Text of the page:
Svengali, Cosmic-level exploiter, faux-Situationist, Spectacle producer, Art terrorist, et al. McLaren was one of the first to openly use mass media as a weapon against itself. He didn't really care who he used in the process or how they suffered for his vision. He was more than happy to be a villian, and music has perhaps seen none as pernicious as McLaren. Yet, music is far more interesting place because of him.

Tuesday, April 6, 2010


"If losing face is a self-imposed loss of respect, then stealing one’s face would appear to be what happens when someone perpetrates the same kind of indignity on someone else (something with which many can surely relate in these times of financial/spiritual crisis). Those who’ve had their faces stolen may feel that the body is the only thing that’s left to engage with"

My review of Mi Ami's latest is up at PopMatters

RIP David Mills

Undercover black man, writer and contributor for The Wire, Homicide, The Corner, Treme, et. al and the author of two infamous articles which caused much fear of a black planet (one with PE's Professor Griff and other with Sister Souljah)

Sunday, April 4, 2010

Everything Merges With the Night Before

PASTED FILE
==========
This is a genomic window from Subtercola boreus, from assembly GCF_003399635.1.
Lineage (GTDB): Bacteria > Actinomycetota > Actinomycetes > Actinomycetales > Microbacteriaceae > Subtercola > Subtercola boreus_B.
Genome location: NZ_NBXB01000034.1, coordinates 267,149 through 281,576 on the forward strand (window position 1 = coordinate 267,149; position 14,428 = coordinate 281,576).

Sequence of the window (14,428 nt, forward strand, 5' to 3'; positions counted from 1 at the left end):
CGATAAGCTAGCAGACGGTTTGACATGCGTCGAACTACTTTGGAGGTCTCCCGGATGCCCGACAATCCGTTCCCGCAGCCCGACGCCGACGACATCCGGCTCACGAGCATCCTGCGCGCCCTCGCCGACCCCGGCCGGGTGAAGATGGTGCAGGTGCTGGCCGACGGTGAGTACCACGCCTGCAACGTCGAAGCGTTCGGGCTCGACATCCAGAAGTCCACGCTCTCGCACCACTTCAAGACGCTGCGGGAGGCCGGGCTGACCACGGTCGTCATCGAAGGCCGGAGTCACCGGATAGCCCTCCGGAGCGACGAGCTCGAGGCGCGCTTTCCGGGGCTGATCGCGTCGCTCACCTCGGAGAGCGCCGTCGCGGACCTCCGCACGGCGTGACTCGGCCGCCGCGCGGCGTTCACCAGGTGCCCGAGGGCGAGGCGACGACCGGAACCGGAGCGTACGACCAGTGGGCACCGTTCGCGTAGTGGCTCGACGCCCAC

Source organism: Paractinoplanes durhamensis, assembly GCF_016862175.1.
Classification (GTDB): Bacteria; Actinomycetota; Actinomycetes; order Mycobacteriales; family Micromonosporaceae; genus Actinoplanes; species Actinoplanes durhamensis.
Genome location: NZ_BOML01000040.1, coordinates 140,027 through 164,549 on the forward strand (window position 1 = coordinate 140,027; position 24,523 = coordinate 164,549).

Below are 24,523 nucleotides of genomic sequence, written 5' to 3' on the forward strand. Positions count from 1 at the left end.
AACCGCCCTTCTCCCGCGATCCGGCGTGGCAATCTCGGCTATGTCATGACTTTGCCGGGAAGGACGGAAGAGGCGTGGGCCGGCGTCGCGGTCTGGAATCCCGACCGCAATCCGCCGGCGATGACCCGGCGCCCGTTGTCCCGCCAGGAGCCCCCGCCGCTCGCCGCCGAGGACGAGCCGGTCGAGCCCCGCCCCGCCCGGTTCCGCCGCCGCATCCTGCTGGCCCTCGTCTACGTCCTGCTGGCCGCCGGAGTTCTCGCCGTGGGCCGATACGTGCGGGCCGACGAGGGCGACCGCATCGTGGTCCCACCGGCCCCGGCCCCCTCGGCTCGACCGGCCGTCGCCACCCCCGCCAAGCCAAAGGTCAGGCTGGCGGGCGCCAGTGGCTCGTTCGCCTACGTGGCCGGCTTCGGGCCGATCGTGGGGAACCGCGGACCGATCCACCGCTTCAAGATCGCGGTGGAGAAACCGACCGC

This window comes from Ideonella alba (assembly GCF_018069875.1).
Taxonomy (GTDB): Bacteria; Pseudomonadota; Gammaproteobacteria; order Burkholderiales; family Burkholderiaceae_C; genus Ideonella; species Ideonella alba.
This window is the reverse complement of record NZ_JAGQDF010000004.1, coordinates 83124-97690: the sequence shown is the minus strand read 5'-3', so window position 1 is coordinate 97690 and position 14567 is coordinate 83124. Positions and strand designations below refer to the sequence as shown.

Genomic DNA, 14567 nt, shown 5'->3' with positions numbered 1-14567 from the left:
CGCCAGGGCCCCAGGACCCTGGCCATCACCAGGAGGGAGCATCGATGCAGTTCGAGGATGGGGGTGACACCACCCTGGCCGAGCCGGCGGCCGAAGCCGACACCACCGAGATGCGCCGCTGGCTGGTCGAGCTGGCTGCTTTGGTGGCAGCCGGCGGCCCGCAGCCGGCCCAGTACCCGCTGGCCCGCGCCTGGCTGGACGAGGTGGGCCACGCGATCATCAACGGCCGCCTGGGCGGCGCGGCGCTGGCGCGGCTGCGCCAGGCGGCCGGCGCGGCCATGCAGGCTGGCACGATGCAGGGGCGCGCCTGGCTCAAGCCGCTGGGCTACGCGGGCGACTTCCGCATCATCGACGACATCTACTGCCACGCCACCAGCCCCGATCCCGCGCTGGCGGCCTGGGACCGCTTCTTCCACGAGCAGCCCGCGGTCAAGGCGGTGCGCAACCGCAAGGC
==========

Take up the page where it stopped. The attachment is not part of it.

Kiran Sande has another brilliant column at Fact about techno creeping in from the corners and electronic music's cozy relationship with the past, siding with the position of Rogue's Foam from a few posts back:

"There’s an undeniable sense that electronic dance music is no longer plausibly ‘futurist’ – the idea that every successive techno or house record is a giant leap forward for sound/music is no longer a credible one, if it ever was. Genuinely new sounds seem increasingly hard to come by. It seems that more and more, the most interesting records in the electronic music realm are those that enter into conceptual dialogue with dance music past. I think not just of Russom and Giffoni but, say, Atom TM’s Liedgut LP; the most adventurous artists around right now seem to be consciously and formally invoking the past. Er, right?"

Also, some erudite words from Gavin Russom, whom I've yet to check out but will surely be doing so.